In such a technology-driven world, it is almost hard to think of some of today’s more famous actors have performed on stage. The reality, however, is the theatre influence still runs deep in today’s premier actors. The skills these actors learned during the early stages of their career while doing live theatre have no doubt contributed to their long and successful careers in the entertainment industry.
Even for Stewart’s newer fans, the influence the theatre played in his career should not be a big surprise. While he became famous to most Americans for his role on “Star Trek: The Next Generation” Stewart had and continued to have a very successful presence in the theatre world.
Stewart first fell in love with acting during his days with the Royal Shakespeare Company. First joining the troupe in 1966, he would remain there for more than a decade, leaving in 1982. It was during his early career that he met Ben Kingsley, a friendship that continues to this day.
His role on “Star Trek” required him to leave the stage behind but as the series was winding down, Stewart realized he missed stage acting horribly. He would resume his theatre work in 1990. One of his more recent appearances was in “Waiting for Godot,” co-starring with Ian McKellen, who is now famous for his role as Stewart’s arch-enemy, Magneto, in the “X-Men” franchise.
While Ms. Paltrow got her start on stage, she hardly had the long and distinguished career of Patrick Stewart. In fact, as baseball players would say, she barely had a cup of coffee on stage. The main reason Paltrow even ended up on stage was due to the influence of her mother, who was a regular performer at the Williamstown Theatre Festival.
After making her debut at the festival during the summer of 1990, Paltrow quickly made the transition to film in 1991 in the movie “Shout,” where she would meet our next famous actor who started in theatre.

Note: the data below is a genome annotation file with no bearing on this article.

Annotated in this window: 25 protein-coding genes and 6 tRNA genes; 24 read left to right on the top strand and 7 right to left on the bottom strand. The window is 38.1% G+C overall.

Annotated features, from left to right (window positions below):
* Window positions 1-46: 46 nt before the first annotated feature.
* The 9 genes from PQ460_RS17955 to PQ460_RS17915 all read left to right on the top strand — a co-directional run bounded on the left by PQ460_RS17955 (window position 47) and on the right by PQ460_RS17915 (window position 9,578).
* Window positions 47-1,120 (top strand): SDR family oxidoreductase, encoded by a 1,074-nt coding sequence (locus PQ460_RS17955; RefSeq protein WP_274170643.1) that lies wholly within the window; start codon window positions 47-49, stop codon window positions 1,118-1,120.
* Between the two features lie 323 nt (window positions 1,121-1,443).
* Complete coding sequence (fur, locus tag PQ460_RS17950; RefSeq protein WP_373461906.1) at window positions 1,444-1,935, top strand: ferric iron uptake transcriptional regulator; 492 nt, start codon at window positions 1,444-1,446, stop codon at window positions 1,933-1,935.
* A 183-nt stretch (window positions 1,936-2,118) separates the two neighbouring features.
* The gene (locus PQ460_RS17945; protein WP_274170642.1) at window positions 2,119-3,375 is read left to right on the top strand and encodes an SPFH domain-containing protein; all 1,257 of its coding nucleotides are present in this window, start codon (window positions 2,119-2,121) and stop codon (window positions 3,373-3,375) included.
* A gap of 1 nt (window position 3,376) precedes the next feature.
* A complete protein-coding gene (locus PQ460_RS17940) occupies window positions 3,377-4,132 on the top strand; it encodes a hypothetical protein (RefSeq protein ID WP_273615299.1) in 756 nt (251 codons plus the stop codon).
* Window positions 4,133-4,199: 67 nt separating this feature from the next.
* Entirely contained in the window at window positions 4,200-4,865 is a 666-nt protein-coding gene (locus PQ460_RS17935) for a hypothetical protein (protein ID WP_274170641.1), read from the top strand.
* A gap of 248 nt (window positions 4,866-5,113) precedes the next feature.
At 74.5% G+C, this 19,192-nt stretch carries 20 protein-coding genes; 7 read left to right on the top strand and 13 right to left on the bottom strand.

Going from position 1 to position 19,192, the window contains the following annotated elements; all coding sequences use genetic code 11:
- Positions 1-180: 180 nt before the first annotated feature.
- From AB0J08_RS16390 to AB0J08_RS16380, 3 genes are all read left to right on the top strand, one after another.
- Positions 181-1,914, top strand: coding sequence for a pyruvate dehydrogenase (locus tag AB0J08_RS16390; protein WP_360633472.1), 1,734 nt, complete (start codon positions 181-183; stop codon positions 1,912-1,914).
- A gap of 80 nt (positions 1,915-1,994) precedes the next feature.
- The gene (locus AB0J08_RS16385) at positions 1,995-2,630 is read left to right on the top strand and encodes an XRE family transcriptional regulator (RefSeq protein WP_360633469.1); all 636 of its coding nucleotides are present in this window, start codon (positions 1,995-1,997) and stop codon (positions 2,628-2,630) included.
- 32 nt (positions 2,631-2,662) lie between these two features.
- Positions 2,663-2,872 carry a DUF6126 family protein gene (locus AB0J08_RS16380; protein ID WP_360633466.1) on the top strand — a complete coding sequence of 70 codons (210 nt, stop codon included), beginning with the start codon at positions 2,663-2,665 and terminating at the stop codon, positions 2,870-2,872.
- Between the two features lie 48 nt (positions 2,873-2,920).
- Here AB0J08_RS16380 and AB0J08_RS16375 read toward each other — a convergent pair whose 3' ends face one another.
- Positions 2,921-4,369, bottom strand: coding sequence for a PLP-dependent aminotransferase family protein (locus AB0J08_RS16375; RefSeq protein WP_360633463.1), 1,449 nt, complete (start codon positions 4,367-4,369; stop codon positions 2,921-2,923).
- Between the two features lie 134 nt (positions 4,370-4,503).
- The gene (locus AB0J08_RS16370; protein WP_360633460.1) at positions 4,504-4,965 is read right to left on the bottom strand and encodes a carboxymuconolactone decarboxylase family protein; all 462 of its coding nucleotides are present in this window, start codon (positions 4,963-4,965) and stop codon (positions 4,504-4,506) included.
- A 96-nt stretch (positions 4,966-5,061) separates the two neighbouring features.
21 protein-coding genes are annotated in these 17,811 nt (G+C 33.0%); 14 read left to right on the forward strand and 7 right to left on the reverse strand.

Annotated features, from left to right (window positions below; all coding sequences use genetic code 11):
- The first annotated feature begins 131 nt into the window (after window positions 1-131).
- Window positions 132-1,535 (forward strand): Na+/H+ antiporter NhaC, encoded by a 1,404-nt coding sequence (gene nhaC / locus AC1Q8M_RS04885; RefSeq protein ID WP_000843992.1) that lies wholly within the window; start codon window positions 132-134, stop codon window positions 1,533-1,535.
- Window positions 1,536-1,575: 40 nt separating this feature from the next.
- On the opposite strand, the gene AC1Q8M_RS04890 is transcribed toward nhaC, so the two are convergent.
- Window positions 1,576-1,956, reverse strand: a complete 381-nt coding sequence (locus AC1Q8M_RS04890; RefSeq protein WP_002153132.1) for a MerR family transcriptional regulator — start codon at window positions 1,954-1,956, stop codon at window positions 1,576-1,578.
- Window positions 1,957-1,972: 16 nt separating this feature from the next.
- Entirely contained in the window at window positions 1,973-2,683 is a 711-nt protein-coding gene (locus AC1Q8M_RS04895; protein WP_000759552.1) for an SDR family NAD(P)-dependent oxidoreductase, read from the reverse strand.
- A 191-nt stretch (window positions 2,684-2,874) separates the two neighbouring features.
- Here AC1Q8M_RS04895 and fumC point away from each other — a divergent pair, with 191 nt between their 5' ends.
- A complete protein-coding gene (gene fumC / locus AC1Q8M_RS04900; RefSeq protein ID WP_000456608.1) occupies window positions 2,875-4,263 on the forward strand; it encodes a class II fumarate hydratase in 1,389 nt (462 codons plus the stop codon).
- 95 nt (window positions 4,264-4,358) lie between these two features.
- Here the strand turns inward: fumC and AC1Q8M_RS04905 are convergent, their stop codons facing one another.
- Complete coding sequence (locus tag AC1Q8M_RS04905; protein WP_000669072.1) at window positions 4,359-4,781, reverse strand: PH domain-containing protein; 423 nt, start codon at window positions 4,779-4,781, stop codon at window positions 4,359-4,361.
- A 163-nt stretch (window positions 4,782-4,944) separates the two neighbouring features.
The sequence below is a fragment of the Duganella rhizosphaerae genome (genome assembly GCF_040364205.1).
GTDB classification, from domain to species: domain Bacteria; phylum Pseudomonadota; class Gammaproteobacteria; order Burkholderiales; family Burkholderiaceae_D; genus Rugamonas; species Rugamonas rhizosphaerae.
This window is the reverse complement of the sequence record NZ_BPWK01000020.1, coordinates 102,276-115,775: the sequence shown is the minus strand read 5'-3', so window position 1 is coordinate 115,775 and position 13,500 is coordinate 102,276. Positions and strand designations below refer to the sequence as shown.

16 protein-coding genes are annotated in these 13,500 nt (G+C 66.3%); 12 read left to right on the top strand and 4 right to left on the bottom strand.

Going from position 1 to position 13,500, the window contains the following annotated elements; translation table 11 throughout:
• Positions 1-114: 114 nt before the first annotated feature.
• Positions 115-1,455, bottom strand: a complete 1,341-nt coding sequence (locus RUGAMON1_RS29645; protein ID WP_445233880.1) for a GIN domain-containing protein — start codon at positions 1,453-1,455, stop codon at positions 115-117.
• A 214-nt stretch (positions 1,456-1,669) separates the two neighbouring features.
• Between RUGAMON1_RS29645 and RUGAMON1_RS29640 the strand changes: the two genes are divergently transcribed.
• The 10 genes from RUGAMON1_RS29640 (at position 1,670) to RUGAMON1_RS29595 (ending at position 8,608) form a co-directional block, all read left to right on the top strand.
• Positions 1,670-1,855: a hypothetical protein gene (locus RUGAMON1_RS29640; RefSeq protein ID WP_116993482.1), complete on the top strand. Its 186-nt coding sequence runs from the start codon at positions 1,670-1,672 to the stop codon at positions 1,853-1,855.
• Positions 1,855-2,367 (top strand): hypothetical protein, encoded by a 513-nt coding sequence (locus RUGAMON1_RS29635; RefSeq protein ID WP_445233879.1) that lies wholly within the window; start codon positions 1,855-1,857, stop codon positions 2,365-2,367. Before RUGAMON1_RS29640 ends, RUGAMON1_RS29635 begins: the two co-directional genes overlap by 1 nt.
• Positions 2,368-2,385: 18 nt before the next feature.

For many, Travolta’s big start came on the TV show, “Welcome Back Kotter,” but that was hardly where his journey in acting began. Travolta’s first big break in acting was playing with a touring group performing “Grease.” He would eventually make it to Broadway when in 1974, he performed in “Over Here!” That, however, would be the end of Travolta’s stage career.
During the latter part of the 1970s, Travolta’s career blew up after he had the starring role in “The Boy in the Plastic Bubble.” Of course, during that same period, he also snagged the lead in the movie version of “Grease.” More success followed with “Saturday Night Fever” and “Urban Cowboy.”
Sarah Jessica Parker
Ms. Parker got an extremely early start in her acting career, first performing on Broadway at the ripe old age of 11. Fittingly, she would get her break in “Annie,” a show that seems to be at the start of many of today’s starlets. Initially, she played a small supporting role, but she would eventually take over as Annie from Andrea McArdle and Shelley Bruce.
When fans think of Hugh Jackman, most associate him with action, not the stage. They would, however, be entirely wrong, as Jackman got his career started in theatre in 1995 and continued to dabble in it from time to time.
Jackman’s first paying gig was actually in a 10-part TV Series. He would, however, immediately transition to the stage to pay his dues. An Australian native, Jackman would perform in Melbourne, landing the role of Gaston in Disney’s “Beauty and the Beast.” Jackman would remain active in the theatre locally until he got his big break in 2000, landing the role of
Wolverine in “X-Men.”
As you can see, it is never wise to judge a book by its cover. Regardless of their current niche, a significant number of actors and actresses all got their start on stage, often playing in local theatre troops to very small audiences. So, next time you head to the local theatre, grab some autographs, because you just may be watching the next big Hollywood star singing and dancing right in front of you!